Dr Pepper & UP Inc: Squirt Brand Dr Pepper & Seven Up Inc: Squirt Brand Implementation Plan Proposed Schedule to increase market share for Year New Markets Added Cumulative Markets Cumulative Percentage of U. S. Market 2000 3 6 14.7 2005 5 11 15.9 2010 3 14 17.5 2015 4 18 20.1 As of 2000, Dr Pepper & Seven Up (DPSU), a subsidiary of Cadbury Schweppes, has the third largest share of the soft drinks market in the United States (Kerin & Peterson, 2012). However, since the company is intent on expanding its market share and growing its brand, it has to increase advertising efforts and capture the fastest growing segment of the market: the youth.
The proposed implementation plan presented above is designed to be effected every five years to allow the company to assess accurately the gains and losses made during that period (Kerin & Peterson, 2012). As it adds new markets in high-growth areas and incorporates more aggressive marketing, there is no doubt that DPSU will increase its market share to reflect its ambitions. However, Kate Cox and her team must also bear in mind that more marketing will not necessarily lead to greater market share and the success of the implementation plan.
The sustainable approach is to use clever marketing techniques that will establish the company as a leader in new markets, and reestablish it in markets that it used to dominate but were taken over by Coca-Cola or Pepsi. This will allow it to add new segments as well as protect them from the competition to ensure that it gains a firm foothold in target markets (Kerin & Peterson, 2012). By 2015, DPSU can achieve a 20.1 percent market share, up from 14.7 in 2000. Evaluation and Control The first, and perhaps most important aspect of evaluation and control, is sales.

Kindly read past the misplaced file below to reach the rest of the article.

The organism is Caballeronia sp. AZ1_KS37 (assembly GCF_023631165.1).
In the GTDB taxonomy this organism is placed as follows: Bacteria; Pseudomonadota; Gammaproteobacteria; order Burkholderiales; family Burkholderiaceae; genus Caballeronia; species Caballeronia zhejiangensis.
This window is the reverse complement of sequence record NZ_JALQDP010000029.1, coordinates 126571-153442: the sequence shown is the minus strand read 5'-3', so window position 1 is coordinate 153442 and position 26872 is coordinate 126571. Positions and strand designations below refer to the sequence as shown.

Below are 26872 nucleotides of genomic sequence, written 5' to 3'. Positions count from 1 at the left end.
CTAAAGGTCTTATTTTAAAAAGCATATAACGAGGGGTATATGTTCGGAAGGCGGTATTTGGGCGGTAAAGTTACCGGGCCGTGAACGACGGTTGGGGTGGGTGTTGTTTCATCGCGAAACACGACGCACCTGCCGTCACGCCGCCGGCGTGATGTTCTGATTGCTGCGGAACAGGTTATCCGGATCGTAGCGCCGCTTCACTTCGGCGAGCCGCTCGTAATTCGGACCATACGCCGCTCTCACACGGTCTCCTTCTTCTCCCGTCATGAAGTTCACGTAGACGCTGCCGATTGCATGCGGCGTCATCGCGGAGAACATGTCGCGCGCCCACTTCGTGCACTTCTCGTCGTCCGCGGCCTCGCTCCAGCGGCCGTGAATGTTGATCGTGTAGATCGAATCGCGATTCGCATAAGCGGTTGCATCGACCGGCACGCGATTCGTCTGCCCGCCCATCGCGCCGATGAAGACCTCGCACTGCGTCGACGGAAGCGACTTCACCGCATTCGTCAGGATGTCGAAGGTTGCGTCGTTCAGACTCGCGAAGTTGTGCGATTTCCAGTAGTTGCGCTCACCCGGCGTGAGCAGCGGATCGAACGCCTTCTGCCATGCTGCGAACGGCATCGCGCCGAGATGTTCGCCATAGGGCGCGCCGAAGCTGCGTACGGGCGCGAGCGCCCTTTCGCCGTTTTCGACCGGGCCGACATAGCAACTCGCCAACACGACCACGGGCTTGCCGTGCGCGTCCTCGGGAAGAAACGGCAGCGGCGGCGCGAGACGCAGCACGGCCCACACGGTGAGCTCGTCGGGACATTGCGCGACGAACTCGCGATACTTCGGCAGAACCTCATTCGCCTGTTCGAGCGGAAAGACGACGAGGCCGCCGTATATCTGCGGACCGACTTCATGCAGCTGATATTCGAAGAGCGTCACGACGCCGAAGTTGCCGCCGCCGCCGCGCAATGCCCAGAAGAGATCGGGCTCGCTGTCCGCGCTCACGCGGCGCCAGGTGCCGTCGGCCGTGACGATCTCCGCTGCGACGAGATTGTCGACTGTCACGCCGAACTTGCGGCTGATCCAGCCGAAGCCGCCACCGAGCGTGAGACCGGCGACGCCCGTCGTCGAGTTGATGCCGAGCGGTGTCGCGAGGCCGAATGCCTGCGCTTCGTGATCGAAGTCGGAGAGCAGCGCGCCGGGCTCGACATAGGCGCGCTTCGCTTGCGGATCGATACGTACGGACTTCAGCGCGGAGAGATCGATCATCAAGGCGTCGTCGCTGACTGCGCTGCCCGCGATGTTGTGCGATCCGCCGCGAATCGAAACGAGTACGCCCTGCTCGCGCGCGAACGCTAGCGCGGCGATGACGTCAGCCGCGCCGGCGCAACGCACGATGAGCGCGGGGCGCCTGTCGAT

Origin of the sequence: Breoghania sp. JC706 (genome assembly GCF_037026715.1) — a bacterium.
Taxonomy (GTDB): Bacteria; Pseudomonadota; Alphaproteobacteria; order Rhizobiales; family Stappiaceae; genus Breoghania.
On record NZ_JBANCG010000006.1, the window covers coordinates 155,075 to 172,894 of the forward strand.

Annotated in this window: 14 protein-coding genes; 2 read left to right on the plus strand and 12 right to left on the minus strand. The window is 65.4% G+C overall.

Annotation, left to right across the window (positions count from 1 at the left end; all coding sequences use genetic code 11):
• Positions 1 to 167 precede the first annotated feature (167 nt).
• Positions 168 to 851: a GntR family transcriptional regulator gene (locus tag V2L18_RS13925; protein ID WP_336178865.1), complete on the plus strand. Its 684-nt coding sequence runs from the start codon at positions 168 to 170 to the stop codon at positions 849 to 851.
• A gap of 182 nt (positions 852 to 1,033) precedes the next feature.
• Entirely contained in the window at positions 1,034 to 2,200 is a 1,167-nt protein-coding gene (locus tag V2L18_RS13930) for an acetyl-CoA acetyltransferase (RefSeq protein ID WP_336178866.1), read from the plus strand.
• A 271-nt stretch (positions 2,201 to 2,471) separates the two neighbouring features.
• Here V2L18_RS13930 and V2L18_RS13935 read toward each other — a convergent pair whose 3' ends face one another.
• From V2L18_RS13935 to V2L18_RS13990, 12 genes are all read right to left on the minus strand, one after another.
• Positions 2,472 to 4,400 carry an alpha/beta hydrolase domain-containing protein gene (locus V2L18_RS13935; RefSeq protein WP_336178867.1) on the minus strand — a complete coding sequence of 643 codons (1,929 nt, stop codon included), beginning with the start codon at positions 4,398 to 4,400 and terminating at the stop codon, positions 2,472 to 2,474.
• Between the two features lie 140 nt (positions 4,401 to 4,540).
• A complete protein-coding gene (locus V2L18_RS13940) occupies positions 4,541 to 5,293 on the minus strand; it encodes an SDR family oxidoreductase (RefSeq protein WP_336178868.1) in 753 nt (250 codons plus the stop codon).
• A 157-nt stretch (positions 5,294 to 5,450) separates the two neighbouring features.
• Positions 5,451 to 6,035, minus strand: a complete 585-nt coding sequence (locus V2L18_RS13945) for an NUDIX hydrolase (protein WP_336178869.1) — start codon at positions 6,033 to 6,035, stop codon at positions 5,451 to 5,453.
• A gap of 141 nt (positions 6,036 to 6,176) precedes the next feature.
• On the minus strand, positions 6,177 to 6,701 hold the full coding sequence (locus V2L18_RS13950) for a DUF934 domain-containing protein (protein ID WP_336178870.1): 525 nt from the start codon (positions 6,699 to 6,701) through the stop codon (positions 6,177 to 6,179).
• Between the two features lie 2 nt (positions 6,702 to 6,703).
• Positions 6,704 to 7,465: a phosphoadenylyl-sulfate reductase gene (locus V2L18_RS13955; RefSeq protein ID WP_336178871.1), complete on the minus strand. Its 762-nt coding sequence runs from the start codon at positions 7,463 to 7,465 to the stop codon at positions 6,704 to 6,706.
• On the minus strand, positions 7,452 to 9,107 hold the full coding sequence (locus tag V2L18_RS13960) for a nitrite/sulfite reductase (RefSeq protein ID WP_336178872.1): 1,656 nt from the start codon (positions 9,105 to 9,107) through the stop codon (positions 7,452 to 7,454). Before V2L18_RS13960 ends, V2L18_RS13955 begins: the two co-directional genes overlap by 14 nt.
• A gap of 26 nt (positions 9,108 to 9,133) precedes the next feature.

DPSU has to continuously monitor its sales component to confirm whether or not it is achieving its targets and what measures it can take to improve on attained goals. Since sales is an accurate reflection of marketing efforts, successful implementation, and market share, the company should have a systematic method of acquiring accurate sales information and processing it to generate comprehensible and implementable reports (Kerin & Peterson, 2012). To facilitate this, sales representatives in new and target markets should submit progress reports on a monthly basis.
These reports should show the relationship between set and realized targets (e. g., differences between monthly sales and proposed sales goals. The second component of evaluation and control involves reconciliation of goals and results and the modification of strategies to match future goals. In this respect, Kate Cox and her team should organize regular meetings (on a weekly or monthly basis) in which current strategies will be evaluated to determine their success rates and approve any improvements. Kate can lead the team in developing new marketing, evaluation, and control tactics to improve the company understands of the market and compete directly with Pepsi and Coca-Cola (Kerin & Peterson, 2012).
In this respect, it is important that all members of the implementation team contribute to inspiring a holistic approach to evaluation and control. Current evidence shows that DPSU has a clear plan on how to grow its market share, but it needs to achieve a balance between its goals and capabilities by reconciling the two dimensions on a regular basis. Reference Kerin, R., & Peterson, R.
(2012). Product and service strategy and brand management. In Strategic marketing problems: cases and comments. (13th ed. ). Boston: Pearson.